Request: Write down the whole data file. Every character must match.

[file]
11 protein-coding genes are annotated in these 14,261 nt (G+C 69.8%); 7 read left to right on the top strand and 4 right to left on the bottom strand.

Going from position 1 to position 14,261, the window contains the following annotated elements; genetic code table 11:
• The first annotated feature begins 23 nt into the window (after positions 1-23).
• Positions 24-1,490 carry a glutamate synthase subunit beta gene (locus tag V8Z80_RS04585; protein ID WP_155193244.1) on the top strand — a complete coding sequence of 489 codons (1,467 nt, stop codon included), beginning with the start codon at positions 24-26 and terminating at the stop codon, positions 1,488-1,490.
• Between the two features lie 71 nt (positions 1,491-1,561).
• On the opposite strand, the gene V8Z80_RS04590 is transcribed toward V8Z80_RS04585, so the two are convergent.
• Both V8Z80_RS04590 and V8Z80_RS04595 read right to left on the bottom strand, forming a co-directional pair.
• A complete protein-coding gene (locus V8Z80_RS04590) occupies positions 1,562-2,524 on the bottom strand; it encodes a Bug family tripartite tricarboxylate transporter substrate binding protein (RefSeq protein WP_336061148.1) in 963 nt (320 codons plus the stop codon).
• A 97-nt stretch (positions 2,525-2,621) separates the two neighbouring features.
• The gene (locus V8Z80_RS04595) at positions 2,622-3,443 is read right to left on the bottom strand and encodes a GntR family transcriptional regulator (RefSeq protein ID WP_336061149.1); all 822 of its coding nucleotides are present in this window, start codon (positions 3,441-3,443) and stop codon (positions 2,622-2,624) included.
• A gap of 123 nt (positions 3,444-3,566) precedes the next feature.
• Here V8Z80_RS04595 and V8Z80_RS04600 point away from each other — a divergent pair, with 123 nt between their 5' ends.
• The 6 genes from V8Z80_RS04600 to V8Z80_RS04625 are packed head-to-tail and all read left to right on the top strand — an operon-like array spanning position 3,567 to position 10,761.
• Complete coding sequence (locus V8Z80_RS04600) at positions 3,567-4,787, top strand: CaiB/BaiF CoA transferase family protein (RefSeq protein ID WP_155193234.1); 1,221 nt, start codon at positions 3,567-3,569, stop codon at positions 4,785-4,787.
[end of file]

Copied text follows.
11 protein-coding genes are annotated in these 14,261 nt (G+C 69.8%); 7 read left to right on the top strand and 4 right to left on the bottom strand.

Going from position 1 to position 14,261, the window contains the following annotated elements; genetic code table 11:
• The first annotated feature begins 23 nt into the window (after positions 1-23).
• Positions 24-1,490 carry a glutamate synthase subunit beta gene (locus tag V8Z80_RS04585; protein ID WP_155193244.1) on the top strand — a complete coding sequence of 489 codons (1,467 nt, stop codon included), beginning with the start codon at positions 24-26 and terminating at the stop codon, positions 1,488-1,490.
• Between the two features lie 71 nt (positions 1,491-1,561).
• On the opposite strand, the gene V8Z80_RS04590 is transcribed toward V8Z80_RS04585, so the two are convergent.
• Both V8Z80_RS04590 and V8Z80_RS04595 read right to left on the bottom strand, forming a co-directional pair.
• A complete protein-coding gene (locus V8Z80_RS04590) occupies positions 1,562-2,524 on the bottom strand; it encodes a Bug family tripartite tricarboxylate transporter substrate binding protein (RefSeq protein WP_336061148.1) in 963 nt (320 codons plus the stop codon).
• A 97-nt stretch (positions 2,525-2,621) separates the two neighbouring features.
• The gene (locus V8Z80_RS04595) at positions 2,622-3,443 is read right to left on the bottom strand and encodes a GntR family transcriptional regulator (RefSeq protein ID WP_336061149.1); all 822 of its coding nucleotides are present in this window, start codon (positions 3,441-3,443) and stop codon (positions 2,622-2,624) included.
• A gap of 123 nt (positions 3,444-3,566) precedes the next feature.
• Here V8Z80_RS04595 and V8Z80_RS04600 point away from each other — a divergent pair, with 123 nt between their 5' ends.
• The 6 genes from V8Z80_RS04600 to V8Z80_RS04625 are packed head-to-tail and all read left to right on the top strand — an operon-like array spanning position 3,567 to position 10,761.
• Complete coding sequence (locus V8Z80_RS04600) at positions 3,567-4,787, top strand: CaiB/BaiF CoA transferase family protein (RefSeq protein ID WP_155193234.1); 1,221 nt, start codon at positions 3,567-3,569, stop codon at positions 4,785-4,787.